'Heartbeat Bill' Passes Ohio Legislature As Opponents Promise Lawsuit

Apr 10, 2019
Originally published on April 11, 2019 3:58 pm

Over protests from Democrats and pro-choice advocates, the Ohio General Assembly on Wednesday passed a more restrictive version of the "Heartbeat Bill."

SB 23 outlaws abortions once a fetal heartbeat can be detected, as early as five or six weeks into a pregnancy, before many women know they're pregnant. There are no exceptions for cases of rape or incest.

After lengthy and impassioned testimony from legislators, the Ohio House voted to approve the bill, 56-39, setting off outbursts and chants within the chamber. Just minutes later, the Ohio Senate convened to approve the House's changes, 18-13. Both votes fell along party lines.

The "Heartbeat Bill" now goes to Gov. Mike DeWine, who said that he intends to sign it, no matter the final version. The bill would make Ohio one of the strictest states in the nation when it comes to abortion.

A press release from the governor's office confirmed DeWine plans to sign the bill into law Thursday afternoon, less than 24 hours after the final version passed the General Assembly.

Among the changes made by the House Health Committee was the bill's name: It's now called the "Human Rights Protection Act." The bill adds criminal penalties to doctors found guilty of performing abortions, and allows for the use of trans-vaginal ultrasounds to detect fetal heartbeats. Such devices allow heartbeats to be detected even earlier in a pregnancy.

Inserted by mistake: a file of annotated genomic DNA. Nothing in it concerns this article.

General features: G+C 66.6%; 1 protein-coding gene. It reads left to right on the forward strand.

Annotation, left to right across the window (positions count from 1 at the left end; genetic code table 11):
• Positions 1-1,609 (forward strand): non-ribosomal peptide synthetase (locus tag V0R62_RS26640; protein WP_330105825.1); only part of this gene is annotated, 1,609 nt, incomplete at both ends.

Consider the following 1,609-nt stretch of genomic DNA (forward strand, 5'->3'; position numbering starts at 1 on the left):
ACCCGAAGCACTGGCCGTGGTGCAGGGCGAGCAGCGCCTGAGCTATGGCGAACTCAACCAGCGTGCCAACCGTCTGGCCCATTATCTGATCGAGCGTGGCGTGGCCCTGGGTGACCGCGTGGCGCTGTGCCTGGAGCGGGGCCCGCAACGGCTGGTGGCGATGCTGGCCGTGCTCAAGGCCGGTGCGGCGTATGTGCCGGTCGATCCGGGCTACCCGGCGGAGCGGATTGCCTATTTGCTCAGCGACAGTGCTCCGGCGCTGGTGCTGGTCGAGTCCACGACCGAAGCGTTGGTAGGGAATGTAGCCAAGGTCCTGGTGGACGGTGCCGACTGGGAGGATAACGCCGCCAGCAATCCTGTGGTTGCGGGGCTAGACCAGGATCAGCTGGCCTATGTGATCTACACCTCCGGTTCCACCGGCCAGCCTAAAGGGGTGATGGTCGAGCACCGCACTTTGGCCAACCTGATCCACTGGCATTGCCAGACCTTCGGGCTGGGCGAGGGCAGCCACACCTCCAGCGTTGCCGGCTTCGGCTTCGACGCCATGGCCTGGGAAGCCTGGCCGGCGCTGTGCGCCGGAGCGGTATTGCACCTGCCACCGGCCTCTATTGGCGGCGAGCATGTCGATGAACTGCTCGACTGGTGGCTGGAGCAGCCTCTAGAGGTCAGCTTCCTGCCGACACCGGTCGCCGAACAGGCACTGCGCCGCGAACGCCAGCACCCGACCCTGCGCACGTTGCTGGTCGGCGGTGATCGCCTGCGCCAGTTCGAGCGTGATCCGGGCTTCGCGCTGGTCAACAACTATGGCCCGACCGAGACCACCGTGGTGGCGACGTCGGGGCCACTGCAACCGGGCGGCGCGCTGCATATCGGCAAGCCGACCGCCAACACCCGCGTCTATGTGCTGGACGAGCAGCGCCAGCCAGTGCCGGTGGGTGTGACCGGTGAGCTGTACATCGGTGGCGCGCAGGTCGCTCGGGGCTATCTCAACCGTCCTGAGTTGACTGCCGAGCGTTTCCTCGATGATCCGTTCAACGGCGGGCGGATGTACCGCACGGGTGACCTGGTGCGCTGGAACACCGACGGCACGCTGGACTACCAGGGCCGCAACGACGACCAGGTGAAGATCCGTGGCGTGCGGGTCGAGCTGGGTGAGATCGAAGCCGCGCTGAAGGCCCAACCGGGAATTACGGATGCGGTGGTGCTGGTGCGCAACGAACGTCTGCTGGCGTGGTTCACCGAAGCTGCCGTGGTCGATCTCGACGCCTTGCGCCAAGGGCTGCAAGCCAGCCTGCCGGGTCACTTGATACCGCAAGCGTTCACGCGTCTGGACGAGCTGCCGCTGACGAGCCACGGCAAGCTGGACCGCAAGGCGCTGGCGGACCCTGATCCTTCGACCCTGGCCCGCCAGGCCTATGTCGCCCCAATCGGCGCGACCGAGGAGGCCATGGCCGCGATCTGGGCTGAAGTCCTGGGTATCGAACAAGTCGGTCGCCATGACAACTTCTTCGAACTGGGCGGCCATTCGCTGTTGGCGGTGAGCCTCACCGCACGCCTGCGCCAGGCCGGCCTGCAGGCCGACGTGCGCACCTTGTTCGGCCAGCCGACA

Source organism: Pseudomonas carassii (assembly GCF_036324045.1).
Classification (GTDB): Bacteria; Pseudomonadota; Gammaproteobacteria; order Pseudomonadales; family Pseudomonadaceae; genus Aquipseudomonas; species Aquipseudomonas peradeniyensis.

The House Health Committee approved the changes along party lines Tuesday, setting it up for Wednesday's full-chamber vote. Ahead of the final tally, House Democrats proposed amendments to allow exemptions for cases of rape and incest, remove the state statute of limitations on rape, and exempt African-Americans from the restrictions. All were defeated.

The Ohio General Assembly has twice before passed versions of the "Heartbeat Bill," both times meeting a veto from former Gov. John Kasich. Republican lawmakers, who control both chambers of the Ohio General Assembly, were unable to overturn his vetoes at the time.

This time around, backers garnered the support of Ohio Right To Life, which previously declined to give its endorsement. But with a new governor and a conservative majority on the U.S. Supreme Court, the anti-abortion group said it hopes to provoke a legal challenge to overturn the 1973 decision "Roe v. Wade."

That legal challenge may come soon: Planned Parenthood promised Wednesday to file suit against Ohio if DeWine signs the "Heartbeat Bill" into law.

"If this is what it takes, we will see you at the Supreme Court," said group president Iris Harvey at a rally outside the Statehouse.

Ohio currently prohibits abortions after 20 weeks of pregnancy, and lawmakers last year passed a bill banning the "dilation and evacuation" method of abortions, which is the most common procedure used after 12 weeks of pregnancy. After a lawsuit from Planned Parenthood, a federal court in March temporarily blocked that law from going into effect.

Five other states have passed abortion restrictions similar to the "Heartbeat Bill." Two bans, in Iowa and North Dakota, were recently blocked by courts.

Updated April 11 at 2:00 p.m.

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